Adams Fellows for the Public Humanities
Please join us in welcoming our inaugural cohort of Maynard Adams Fellows in the Public Humanities!
Carolina Public Humanities is pleased to announce a new fellowship and workshop for graduate students in the humanities, arts, and social sciences: “The Maynard Adams Fellowship for the Public Humanities.” This fellowship honors the distinguished philosopher Maynard Adams (1919-2003), who was a long-time professor at UNC-Chapel Hill, a prominent advocate for the value of the humanities in public education and in public cultures, and a campus leader who established the Program in the Humanities and Human Values in 1979. The new Adams Fellowships are made possible by a generous gift from the Taylor Charitable Trust.
The application process for the 2017-2018 Fellows will begin in August 2017
Meet our 2016-2017 Fellows
Kiran Bhardwaj is a Royster Fellow and Ph.D. Candidate (and now, Adams Fellow!) in the Philosophy Department here at Chapel Hill. She is a Nebraskan who loves living in the South, and who plays the oboe in her spare time. She works on the nature of ethical ideals (in the philosophy of Immanuel Kant) and on the cases in which we can permissibly give up on others.
|Joshua Blanchard is ABD with MAs in philosophy from UNC and Brandeis, and a BA in philosophy and near eastern studies from the University of Michigan (Ann Arbor). His major research interests are in metaethics, social epistemology, and philosophy of religion. Some of his current research in these areas includes the role that first-order normative judgments play in metaethical theorizing, the authority of expert consensus with respect to marginalized and minority views, and the contribution of Jewish thought to contemporary problems in the philosophy of religion.|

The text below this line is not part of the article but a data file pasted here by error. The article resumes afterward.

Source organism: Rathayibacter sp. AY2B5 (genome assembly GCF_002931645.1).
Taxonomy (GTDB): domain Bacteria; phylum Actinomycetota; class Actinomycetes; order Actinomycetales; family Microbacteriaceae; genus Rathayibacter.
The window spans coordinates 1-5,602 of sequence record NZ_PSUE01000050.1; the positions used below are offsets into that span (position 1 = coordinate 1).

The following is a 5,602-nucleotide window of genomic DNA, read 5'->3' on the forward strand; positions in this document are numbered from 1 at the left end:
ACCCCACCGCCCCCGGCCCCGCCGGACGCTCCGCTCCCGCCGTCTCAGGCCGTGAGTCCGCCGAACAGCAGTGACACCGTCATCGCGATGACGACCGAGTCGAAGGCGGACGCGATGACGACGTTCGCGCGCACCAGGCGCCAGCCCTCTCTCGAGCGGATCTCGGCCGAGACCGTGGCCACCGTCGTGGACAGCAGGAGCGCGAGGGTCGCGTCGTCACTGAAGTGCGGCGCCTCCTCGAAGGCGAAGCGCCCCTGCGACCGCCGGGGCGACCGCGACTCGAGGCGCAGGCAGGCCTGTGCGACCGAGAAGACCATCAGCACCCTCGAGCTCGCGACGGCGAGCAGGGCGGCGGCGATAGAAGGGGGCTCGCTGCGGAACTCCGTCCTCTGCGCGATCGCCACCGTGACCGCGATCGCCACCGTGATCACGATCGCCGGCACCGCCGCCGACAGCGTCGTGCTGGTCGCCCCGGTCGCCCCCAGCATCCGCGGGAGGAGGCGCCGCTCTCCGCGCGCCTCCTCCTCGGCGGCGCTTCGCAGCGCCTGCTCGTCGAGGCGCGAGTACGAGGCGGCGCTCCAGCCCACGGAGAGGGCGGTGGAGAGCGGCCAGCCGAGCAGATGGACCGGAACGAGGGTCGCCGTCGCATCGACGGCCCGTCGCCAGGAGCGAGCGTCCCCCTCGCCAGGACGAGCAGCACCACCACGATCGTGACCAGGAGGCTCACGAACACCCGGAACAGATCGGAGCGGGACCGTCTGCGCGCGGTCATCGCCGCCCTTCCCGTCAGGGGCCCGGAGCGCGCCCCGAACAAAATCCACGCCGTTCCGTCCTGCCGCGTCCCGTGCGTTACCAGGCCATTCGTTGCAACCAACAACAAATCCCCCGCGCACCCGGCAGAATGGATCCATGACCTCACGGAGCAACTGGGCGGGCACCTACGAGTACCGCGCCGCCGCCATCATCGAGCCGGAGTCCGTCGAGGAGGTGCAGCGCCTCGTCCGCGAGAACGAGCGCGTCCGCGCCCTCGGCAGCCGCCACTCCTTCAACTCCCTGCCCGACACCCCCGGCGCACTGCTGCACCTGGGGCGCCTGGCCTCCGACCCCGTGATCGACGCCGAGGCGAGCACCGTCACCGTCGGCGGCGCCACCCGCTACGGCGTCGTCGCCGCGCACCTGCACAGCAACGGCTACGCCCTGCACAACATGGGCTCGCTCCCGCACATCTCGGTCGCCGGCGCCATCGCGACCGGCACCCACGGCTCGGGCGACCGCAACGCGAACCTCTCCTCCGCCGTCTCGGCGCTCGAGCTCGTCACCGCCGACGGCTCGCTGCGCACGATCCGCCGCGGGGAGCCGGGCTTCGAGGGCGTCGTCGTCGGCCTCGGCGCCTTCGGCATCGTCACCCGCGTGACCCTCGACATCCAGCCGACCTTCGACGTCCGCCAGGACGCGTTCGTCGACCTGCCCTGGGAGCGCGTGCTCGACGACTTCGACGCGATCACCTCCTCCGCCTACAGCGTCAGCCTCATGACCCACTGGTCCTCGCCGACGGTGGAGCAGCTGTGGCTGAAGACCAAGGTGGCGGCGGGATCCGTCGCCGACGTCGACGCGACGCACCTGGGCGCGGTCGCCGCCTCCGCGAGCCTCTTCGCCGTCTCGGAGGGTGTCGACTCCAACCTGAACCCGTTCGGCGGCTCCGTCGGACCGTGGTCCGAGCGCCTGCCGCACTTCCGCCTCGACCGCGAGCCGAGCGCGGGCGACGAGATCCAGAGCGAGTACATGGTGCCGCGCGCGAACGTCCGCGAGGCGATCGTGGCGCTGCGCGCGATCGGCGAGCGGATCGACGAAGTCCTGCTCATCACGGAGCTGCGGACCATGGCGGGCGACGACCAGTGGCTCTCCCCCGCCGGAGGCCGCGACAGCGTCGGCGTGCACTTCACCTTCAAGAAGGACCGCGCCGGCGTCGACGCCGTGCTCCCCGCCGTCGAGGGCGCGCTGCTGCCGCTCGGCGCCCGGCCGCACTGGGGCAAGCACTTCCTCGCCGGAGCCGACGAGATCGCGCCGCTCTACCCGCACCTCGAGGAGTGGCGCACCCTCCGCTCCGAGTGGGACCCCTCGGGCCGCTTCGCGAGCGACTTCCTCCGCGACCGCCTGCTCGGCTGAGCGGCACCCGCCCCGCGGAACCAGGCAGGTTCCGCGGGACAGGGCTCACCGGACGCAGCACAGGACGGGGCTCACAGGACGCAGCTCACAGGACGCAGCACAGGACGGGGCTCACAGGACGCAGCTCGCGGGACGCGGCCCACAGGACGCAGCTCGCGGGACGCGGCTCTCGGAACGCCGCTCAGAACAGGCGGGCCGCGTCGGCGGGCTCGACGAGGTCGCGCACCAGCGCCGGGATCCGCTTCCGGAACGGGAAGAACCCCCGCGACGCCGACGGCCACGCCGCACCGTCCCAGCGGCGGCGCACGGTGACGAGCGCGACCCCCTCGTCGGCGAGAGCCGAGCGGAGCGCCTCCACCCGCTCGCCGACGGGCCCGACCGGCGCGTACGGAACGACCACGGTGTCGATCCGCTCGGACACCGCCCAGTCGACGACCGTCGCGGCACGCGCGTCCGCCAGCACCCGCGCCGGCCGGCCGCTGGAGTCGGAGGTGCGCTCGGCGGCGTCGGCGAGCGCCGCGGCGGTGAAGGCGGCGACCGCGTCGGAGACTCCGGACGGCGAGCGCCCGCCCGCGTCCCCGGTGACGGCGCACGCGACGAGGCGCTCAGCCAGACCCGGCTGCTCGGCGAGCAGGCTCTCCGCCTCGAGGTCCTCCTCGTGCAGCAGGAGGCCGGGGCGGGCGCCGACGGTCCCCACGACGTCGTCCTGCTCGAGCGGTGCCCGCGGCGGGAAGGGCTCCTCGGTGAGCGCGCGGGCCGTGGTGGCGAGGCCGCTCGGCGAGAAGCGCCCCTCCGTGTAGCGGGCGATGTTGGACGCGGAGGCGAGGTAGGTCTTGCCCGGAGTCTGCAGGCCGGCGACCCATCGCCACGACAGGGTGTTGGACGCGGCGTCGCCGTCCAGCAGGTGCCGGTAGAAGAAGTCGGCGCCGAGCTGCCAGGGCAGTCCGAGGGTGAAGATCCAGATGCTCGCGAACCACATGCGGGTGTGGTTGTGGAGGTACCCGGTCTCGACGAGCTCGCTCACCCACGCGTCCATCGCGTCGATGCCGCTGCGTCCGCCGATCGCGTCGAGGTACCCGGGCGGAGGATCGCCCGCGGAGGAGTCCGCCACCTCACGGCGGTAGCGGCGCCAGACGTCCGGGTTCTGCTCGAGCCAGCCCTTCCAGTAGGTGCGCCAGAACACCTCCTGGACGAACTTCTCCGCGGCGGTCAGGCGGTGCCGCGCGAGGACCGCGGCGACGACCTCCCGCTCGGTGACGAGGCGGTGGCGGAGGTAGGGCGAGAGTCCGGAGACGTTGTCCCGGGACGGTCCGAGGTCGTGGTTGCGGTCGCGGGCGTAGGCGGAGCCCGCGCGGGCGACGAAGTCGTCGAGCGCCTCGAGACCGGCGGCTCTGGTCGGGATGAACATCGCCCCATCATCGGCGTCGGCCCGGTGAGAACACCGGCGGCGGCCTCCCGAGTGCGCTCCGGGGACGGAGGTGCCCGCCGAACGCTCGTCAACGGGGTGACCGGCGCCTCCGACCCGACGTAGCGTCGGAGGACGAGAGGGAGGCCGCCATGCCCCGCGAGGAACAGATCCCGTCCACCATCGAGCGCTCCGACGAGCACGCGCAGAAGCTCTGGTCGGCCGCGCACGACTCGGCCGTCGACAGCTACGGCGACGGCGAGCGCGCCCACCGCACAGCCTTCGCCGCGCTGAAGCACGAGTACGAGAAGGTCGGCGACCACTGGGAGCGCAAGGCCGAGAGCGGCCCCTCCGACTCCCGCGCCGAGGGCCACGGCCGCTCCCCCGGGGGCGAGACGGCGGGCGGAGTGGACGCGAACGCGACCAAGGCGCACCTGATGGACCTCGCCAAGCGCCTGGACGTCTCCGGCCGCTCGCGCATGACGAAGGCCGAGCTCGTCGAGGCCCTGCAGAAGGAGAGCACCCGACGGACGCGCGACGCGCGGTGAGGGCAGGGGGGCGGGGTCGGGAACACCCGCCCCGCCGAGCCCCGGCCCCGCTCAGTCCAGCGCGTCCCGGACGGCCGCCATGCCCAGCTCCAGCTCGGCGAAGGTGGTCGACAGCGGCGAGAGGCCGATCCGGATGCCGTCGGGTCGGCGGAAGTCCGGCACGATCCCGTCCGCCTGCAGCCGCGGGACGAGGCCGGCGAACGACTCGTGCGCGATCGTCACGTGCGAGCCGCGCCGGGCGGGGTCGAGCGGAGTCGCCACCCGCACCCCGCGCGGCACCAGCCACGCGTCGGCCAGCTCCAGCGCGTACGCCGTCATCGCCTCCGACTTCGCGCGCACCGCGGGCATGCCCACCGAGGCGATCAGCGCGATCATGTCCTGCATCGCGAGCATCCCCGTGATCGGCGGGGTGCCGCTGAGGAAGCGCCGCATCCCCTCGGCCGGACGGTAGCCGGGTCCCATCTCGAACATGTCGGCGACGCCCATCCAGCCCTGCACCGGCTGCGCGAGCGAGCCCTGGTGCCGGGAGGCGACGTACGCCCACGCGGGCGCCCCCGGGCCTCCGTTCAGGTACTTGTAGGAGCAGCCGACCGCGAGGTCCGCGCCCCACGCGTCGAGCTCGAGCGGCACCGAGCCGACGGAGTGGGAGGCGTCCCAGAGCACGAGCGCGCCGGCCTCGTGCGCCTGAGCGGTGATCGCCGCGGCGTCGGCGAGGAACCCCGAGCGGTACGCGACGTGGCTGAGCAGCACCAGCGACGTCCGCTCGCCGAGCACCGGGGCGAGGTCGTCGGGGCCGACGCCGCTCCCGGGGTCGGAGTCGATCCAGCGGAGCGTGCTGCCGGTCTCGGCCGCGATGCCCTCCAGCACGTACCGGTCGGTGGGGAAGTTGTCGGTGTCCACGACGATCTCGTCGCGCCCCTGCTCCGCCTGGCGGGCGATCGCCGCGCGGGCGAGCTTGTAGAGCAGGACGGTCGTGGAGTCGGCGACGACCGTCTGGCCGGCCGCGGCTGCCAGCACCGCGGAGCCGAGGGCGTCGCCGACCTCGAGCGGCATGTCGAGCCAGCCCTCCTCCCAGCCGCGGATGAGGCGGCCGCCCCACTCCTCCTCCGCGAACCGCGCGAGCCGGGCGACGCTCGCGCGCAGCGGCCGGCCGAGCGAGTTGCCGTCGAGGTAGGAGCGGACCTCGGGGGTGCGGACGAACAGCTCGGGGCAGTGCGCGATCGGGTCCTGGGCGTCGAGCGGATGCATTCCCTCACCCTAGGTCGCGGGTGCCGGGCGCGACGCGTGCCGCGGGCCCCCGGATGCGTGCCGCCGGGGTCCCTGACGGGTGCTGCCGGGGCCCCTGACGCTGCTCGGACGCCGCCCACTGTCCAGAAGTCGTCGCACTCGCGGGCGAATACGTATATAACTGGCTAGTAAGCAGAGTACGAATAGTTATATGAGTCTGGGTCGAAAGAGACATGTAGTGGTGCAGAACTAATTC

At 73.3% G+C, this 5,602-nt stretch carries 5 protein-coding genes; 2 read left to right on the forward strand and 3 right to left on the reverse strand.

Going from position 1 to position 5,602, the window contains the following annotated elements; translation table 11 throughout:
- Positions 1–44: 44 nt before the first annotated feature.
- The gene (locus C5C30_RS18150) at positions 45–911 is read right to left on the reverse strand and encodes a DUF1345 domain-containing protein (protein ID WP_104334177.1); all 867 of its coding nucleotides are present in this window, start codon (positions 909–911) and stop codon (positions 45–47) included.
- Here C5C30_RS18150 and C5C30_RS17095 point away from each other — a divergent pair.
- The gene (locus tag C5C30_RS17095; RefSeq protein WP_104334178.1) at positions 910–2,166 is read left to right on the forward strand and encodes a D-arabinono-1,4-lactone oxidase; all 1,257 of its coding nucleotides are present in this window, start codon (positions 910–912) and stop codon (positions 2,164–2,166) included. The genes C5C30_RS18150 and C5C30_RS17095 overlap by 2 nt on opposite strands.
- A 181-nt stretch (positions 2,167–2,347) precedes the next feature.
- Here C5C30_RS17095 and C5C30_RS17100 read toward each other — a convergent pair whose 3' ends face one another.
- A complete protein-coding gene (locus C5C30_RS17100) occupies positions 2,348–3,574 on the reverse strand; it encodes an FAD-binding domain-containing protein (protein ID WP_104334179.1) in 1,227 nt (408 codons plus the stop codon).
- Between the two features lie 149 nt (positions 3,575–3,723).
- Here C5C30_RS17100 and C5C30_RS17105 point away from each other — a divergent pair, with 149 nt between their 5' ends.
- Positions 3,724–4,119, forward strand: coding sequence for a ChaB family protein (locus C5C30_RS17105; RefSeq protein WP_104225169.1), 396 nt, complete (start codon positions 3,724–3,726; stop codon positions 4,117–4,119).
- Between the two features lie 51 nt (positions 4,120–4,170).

|Paolo Bocci is a cultural anthropologist interested in the challenges that the global environmental crisis pose to our thinking and social practices. His current work is on the Galapagos Islands. Prior to his graduate studies in the Department of Anthropology at Chapel Hill, he has earned a B.A. and M.A. summa cum laude in philosophy in Italy. He is fluent in four languages and enjoys learning from people from all walks of life.|
|Lindsay Brainard is a Philosophy Ph.D student from Gustavus, Ohio. She has a B.A. from the College of Wooster, an M.Phil from Cambridge University, and an M.A. from UNC. She is currently completing a dissertation in the Philosophy of Science that explores several ways that the growing prevalence of computer simulations in scientific practice challenges traditional conceptions of the scientific method. She is also interested in ethics, epistemology, the philosophy of religion, and Plato. At UNC, she is heavily involved in the Parr Center for Ethics’ outreach program. In this capacity, she leads philosophy discussion groups at a local retirement center and elementary school. Her favorite film is Clueless, and she is a roller coaster enthusiast.|
|Miranda Elston is a Ph.D. candidate at UNC Chapel Hill, working with Dr. Tania String. Her dissertation project, “Spatial Interaction: Architectural Representations in Henrician England” explores the theme of sixteenth-century experience and perception of architectural space through pictorial representations in England. Last year she was a Kress Fellow for Applied Research at the Ackland Art Museum, working on a digital project around a single work of art in the museum’s collection. She has previously worked as a consultant, researcher, and freelance content developer for Local Projects, working closely with the National Building Museum, the National Museum of American Jewish History, and the National September 11 Memorial & Museum.|